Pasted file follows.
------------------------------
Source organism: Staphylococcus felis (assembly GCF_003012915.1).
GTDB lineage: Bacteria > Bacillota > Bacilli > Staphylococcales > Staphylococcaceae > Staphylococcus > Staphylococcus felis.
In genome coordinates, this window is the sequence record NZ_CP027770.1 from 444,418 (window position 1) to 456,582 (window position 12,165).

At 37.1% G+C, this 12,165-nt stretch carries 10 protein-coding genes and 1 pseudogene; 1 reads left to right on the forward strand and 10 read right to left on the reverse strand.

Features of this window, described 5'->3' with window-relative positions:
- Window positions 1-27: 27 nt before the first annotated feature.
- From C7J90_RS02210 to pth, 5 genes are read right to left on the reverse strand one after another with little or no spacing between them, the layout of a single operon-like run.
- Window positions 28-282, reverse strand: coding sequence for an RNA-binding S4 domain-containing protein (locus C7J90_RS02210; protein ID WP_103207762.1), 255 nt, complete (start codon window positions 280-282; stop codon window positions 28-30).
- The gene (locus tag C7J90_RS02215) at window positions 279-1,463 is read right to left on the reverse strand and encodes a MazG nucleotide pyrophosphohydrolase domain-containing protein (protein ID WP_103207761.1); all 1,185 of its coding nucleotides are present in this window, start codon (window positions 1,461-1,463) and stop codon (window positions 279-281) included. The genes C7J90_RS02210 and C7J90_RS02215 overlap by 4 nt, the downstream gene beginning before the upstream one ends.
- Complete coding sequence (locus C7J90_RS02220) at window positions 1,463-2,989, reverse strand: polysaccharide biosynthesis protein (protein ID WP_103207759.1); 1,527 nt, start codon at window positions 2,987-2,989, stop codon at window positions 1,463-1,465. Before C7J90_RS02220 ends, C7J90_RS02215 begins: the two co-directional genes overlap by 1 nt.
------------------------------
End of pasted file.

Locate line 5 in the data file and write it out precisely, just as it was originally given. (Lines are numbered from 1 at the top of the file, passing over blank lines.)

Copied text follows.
Features of this window, described 5'->3' with window-relative positions: